I found the gin-cocktail culture to be as vibrant and forward-thinking as any I've experienced around the world in recent years, albeit often with a deep respect for the past: the balance between tradition and progress, it seems, is electrifying the London cocktail culture in particularly exuberant ways.

Gin and Tonics, for example, are everywhere in London, and given the time of year, I was initially nervous — as I always tend to be — when I saw the focus on incorporating seasonal fruit into them. Fruit-sweetened Gin and Tonics, when they go wrong, tend to come off as cloying, especially when the gin itself utilizes some marquis fruit or another in its production. Fortunately, the majority that I tasted managed to not only avoid this potential pitfall, but to force me to reconsider my almost Pavlovian fear response when I see them on menus.

Wimbledon was a perfect example. In addition to a gorgeous range of foods on offer throughout the expansive grounds — keep an eye on Food & Wine's Instagram account for more on that in the coming weeks — the cocktails there were fantastic. The tournament's namesake cocktail, The Wimbledon Gin & Tonic, brought together Sipsmith Strawberry Smash Gin with Fever-Tree Tonic and a slice of local strawberry. It was not just a balanced, refreshing, and unexpectedly complex cocktail in its own right, it was also a fantastic partner for the event's famous strawberries and cream.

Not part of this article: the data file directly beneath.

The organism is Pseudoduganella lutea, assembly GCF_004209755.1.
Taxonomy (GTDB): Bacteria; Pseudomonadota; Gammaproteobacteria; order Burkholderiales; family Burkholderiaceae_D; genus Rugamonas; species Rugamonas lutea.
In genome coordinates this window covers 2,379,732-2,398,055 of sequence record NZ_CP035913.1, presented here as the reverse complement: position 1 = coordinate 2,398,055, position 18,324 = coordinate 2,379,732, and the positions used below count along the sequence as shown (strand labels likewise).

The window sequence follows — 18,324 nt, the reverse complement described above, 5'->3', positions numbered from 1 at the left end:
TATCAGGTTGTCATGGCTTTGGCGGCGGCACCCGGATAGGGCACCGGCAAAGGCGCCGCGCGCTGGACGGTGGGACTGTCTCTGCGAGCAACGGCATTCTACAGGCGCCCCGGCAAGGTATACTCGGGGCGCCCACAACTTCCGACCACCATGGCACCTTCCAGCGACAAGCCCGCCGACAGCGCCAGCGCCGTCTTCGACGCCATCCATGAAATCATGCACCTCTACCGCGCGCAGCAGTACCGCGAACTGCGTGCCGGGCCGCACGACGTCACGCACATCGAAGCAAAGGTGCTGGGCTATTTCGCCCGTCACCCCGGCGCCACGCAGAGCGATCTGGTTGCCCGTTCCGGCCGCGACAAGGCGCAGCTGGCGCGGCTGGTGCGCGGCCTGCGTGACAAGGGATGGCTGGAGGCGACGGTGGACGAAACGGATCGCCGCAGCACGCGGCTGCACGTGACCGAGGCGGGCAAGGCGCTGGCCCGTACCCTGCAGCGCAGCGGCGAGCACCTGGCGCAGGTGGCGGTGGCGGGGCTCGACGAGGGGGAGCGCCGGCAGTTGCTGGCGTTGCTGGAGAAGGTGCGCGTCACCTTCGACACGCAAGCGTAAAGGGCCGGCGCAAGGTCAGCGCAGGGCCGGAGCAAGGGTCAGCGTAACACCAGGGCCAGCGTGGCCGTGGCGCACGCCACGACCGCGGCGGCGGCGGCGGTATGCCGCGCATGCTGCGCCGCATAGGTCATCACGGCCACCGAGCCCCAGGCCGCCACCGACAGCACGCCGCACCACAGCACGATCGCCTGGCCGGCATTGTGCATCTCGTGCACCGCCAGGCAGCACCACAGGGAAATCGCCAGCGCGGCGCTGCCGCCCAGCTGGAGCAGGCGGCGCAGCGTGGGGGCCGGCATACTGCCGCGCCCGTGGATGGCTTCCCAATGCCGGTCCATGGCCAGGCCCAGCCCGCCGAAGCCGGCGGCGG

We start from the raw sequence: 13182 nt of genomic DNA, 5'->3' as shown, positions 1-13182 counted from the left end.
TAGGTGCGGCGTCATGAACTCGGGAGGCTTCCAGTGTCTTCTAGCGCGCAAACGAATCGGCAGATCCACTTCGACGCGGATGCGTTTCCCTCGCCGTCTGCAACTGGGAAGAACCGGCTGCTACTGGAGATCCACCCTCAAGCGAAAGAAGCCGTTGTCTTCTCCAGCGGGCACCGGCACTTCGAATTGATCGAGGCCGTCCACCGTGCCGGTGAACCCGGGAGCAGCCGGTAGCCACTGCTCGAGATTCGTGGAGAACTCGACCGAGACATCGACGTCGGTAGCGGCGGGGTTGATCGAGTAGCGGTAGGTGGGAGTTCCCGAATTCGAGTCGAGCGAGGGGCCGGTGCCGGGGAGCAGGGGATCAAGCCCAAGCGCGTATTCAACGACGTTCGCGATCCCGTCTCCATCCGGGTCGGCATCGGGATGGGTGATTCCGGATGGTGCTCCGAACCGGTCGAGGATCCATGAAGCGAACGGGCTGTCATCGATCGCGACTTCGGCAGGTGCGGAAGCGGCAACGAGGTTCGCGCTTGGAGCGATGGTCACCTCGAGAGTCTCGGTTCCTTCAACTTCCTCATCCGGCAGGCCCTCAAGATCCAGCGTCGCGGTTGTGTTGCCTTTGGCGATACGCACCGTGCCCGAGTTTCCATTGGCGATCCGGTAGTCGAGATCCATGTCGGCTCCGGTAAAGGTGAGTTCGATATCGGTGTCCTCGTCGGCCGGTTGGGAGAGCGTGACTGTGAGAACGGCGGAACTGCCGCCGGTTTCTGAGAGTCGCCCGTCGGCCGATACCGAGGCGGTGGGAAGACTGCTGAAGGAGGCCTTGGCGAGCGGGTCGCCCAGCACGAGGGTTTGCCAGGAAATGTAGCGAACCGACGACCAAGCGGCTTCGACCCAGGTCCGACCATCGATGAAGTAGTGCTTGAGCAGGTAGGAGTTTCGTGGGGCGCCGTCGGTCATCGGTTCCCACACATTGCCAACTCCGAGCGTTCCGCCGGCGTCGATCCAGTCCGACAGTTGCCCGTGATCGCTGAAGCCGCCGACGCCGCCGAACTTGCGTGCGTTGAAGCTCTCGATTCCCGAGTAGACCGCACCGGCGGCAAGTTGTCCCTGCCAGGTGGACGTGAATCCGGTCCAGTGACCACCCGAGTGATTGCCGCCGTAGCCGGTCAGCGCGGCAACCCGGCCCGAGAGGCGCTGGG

At The Cadogan Arms, an upscale pub on King's Road in Chelsea, The Wimbledon Cup plays with the idea of incorporating fruit into a fizzy gin cocktail in equally successful ways, even if it's not technically a Gin and Tonic. Here, bright hits of mint and citrus lift cucumber seltzer in dangerously drinkable ways. It reminded me of some sort of cousin to a classic Pimm's Cup, but more subtle and less sweet.